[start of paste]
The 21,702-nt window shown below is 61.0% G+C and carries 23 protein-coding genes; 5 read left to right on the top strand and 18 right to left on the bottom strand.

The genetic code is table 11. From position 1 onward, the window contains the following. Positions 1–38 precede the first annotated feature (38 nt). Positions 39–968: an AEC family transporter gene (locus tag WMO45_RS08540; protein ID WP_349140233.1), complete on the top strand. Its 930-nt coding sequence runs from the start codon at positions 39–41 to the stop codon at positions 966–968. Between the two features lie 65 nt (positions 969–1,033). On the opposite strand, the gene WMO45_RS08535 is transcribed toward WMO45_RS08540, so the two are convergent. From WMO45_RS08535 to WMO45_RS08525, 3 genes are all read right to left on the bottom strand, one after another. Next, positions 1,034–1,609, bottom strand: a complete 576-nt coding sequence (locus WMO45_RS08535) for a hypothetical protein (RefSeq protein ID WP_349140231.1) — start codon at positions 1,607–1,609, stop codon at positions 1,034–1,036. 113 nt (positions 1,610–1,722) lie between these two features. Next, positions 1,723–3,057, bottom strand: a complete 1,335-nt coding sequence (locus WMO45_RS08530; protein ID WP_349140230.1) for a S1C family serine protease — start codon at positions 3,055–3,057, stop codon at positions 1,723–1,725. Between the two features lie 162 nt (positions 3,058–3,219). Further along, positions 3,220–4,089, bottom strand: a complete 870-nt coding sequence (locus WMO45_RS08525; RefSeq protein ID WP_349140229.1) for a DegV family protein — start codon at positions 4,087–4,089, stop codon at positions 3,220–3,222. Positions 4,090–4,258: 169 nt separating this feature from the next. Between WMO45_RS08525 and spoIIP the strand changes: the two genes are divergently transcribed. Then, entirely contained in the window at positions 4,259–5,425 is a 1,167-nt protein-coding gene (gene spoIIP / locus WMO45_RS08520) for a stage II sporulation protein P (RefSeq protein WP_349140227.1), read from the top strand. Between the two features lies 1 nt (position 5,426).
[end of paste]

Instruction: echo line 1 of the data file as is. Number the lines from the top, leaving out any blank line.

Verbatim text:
The 21,702-nt window shown below is 61.0% G+C and carries 23 protein-coding genes; 5 read left to right on the top strand and 18 right to left on the bottom strand.